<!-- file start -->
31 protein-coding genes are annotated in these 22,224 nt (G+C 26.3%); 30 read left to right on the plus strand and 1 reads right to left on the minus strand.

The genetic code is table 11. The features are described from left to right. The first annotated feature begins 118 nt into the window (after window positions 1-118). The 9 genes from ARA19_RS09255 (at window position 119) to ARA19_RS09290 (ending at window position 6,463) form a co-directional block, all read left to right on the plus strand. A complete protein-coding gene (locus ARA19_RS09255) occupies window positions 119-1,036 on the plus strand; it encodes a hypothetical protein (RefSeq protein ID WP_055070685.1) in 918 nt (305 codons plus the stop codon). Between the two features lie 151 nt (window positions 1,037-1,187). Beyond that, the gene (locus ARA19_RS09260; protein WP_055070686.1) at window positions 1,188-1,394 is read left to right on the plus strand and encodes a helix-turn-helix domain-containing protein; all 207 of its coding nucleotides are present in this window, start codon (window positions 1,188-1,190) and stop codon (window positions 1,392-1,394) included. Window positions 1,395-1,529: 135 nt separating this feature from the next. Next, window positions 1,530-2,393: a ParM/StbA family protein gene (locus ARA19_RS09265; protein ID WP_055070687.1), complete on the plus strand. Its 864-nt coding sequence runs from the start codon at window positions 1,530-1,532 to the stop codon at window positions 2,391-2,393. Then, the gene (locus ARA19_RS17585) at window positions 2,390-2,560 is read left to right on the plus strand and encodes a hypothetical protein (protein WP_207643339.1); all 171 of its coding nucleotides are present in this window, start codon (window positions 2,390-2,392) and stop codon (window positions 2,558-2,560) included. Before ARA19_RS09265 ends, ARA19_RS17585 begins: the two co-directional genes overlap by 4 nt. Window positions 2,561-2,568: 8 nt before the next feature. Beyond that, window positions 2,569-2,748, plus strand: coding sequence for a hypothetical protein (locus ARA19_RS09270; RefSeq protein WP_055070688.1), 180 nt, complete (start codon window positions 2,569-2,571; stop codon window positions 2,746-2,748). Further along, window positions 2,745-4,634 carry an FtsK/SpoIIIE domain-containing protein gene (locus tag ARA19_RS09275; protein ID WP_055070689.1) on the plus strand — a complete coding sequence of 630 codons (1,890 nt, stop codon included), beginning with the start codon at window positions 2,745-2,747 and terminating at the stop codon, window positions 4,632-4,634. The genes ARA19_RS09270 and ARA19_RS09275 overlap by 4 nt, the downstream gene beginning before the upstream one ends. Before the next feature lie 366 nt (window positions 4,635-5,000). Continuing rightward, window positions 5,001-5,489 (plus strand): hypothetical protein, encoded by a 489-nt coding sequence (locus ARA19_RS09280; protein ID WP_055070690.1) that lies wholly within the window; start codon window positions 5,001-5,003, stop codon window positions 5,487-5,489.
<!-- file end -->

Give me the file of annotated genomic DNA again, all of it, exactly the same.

31 protein-coding genes are annotated in these 22,224 nt (G+C 26.3%); 30 read left to right on the plus strand and 1 reads right to left on the minus strand.

The genetic code is table 11. The features are described from left to right. The first annotated feature begins 118 nt into the window (after window positions 1-118). The 9 genes from ARA19_RS09255 (at window position 119) to ARA19_RS09290 (ending at window position 6,463) form a co-directional block, all read left to right on the plus strand. A complete protein-coding gene (locus ARA19_RS09255) occupies window positions 119-1,036 on the plus strand; it encodes a hypothetical protein (RefSeq protein ID WP_055070685.1) in 918 nt (305 codons plus the stop codon). Between the two features lie 151 nt (window positions 1,037-1,187). Beyond that, the gene (locus ARA19_RS09260; protein WP_055070686.1) at window positions 1,188-1,394 is read left to right on the plus strand and encodes a helix-turn-helix domain-containing protein; all 207 of its coding nucleotides are present in this window, start codon (window positions 1,188-1,190) and stop codon (window positions 1,392-1,394) included. Window positions 1,395-1,529: 135 nt separating this feature from the next. Next, window positions 1,530-2,393: a ParM/StbA family protein gene (locus ARA19_RS09265; protein ID WP_055070687.1), complete on the plus strand. Its 864-nt coding sequence runs from the start codon at window positions 1,530-1,532 to the stop codon at window positions 2,391-2,393. Then, the gene (locus ARA19_RS17585) at window positions 2,390-2,560 is read left to right on the plus strand and encodes a hypothetical protein (protein WP_207643339.1); all 171 of its coding nucleotides are present in this window, start codon (window positions 2,390-2,392) and stop codon (window positions 2,558-2,560) included. Before ARA19_RS09265 ends, ARA19_RS17585 begins: the two co-directional genes overlap by 4 nt. Window positions 2,561-2,568: 8 nt before the next feature. Beyond that, window positions 2,569-2,748, plus strand: coding sequence for a hypothetical protein (locus ARA19_RS09270; RefSeq protein WP_055070688.1), 180 nt, complete (start codon window positions 2,569-2,571; stop codon window positions 2,746-2,748). Further along, window positions 2,745-4,634 carry an FtsK/SpoIIIE domain-containing protein gene (locus tag ARA19_RS09275; protein ID WP_055070689.1) on the plus strand — a complete coding sequence of 630 codons (1,890 nt, stop codon included), beginning with the start codon at window positions 2,745-2,747 and terminating at the stop codon, window positions 4,632-4,634. The genes ARA19_RS09270 and ARA19_RS09275 overlap by 4 nt, the downstream gene beginning before the upstream one ends. Before the next feature lie 366 nt (window positions 4,635-5,000). Continuing rightward, window positions 5,001-5,489 (plus strand): hypothetical protein, encoded by a 489-nt coding sequence (locus ARA19_RS09280; protein ID WP_055070690.1) that lies wholly within the window; start codon window positions 5,001-5,003, stop codon window positions 5,487-5,489.